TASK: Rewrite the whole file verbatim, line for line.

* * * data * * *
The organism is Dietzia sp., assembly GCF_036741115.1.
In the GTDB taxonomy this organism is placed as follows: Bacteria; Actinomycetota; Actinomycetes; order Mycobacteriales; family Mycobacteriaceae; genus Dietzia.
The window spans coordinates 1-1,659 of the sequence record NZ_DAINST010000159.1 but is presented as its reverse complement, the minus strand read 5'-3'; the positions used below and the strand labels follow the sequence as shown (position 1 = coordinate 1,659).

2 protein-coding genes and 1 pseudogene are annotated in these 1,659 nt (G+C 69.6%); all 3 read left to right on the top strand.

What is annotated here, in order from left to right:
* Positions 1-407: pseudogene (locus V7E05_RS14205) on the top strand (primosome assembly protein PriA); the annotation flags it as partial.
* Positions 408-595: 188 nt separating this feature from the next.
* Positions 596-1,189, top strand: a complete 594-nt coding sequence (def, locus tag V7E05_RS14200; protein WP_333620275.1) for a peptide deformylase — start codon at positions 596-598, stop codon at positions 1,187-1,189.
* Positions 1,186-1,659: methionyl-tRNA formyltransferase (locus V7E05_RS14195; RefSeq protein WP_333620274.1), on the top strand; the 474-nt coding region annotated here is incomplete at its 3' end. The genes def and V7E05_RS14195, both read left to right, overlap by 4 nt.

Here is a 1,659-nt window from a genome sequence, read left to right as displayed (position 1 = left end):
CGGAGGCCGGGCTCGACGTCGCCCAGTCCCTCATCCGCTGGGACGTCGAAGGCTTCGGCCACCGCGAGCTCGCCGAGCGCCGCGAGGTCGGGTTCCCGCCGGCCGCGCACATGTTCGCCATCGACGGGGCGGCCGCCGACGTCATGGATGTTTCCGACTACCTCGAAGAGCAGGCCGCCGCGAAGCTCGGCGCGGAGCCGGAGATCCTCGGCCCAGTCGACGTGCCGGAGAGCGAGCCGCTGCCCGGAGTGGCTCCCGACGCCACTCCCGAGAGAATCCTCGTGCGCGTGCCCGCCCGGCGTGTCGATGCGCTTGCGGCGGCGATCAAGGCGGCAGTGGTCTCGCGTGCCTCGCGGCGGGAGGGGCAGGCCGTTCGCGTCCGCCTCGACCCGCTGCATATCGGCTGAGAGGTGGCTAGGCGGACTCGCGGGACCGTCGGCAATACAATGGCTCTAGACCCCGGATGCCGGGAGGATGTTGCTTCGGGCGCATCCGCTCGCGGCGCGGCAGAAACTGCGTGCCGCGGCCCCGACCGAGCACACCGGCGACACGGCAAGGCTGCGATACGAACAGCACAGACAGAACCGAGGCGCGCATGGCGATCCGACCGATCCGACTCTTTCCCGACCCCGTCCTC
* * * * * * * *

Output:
The organism is Dietzia sp., assembly GCF_036741115.1.
In the GTDB taxonomy this organism is placed as follows: Bacteria; Actinomycetota; Actinomycetes; order Mycobacteriales; family Mycobacteriaceae; genus Dietzia.
The window spans coordinates 1-1,659 of the sequence record NZ_DAINST010000159.1 but is presented as its reverse complement, the minus strand read 5'-3'; the positions used below and the strand labels follow the sequence as shown (position 1 = coordinate 1,659).

2 protein-coding genes and 1 pseudogene are annotated in these 1,659 nt (G+C 69.6%); all 3 read left to right on the top strand.

What is annotated here, in order from left to right:
* Positions 1-407: pseudogene (locus V7E05_RS14205) on the top strand (primosome assembly protein PriA); the annotation flags it as partial.
* Positions 408-595: 188 nt separating this feature from the next.
* Positions 596-1,189, top strand: a complete 594-nt coding sequence (def, locus tag V7E05_RS14200; protein WP_333620275.1) for a peptide deformylase — start codon at positions 596-598, stop codon at positions 1,187-1,189.
* Positions 1,186-1,659: methionyl-tRNA formyltransferase (locus V7E05_RS14195; RefSeq protein WP_333620274.1), on the top strand; the 474-nt coding region annotated here is incomplete at its 3' end. The genes def and V7E05_RS14195, both read left to right, overlap by 4 nt.

Here is a 1,659-nt window from a genome sequence, read left to right as displayed (position 1 = left end):
CGGAGGCCGGGCTCGACGTCGCCCAGTCCCTCATCCGCTGGGACGTCGAAGGCTTCGGCCACCGCGAGCTCGCCGAGCGCCGCGAGGTCGGGTTCCCGCCGGCCGCGCACATGTTCGCCATCGACGGGGCGGCCGCCGACGTCATGGATGTTTCCGACTACCTCGAAGAGCAGGCCGCCGCGAAGCTCGGCGCGGAGCCGGAGATCCTCGGCCCAGTCGACGTGCCGGAGAGCGAGCCGCTGCCCGGAGTGGCTCCCGACGCCACTCCCGAGAGAATCCTCGTGCGCGTGCCCGCCCGGCGTGTCGATGCGCTTGCGGCGGCGATCAAGGCGGCAGTGGTCTCGCGTGCCTCGCGGCGGGAGGGGCAGGCCGTTCGCGTCCGCCTCGACCCGCTGCATATCGGCTGAGAGGTGGCTAGGCGGACTCGCGGGACCGTCGGCAATACAATGGCTCTAGACCCCGGATGCCGGGAGGATGTTGCTTCGGGCGCATCCGCTCGCGGCGCGGCAGAAACTGCGTGCCGCGGCCCCGACCGAGCACACCGGCGACACGGCAAGGCTGCGATACGAACAGCACAGACAGAACCGAGGCGCGCATGGCGATCCGACCGATCCGACTCTTTCCCGACCCCGTCCTC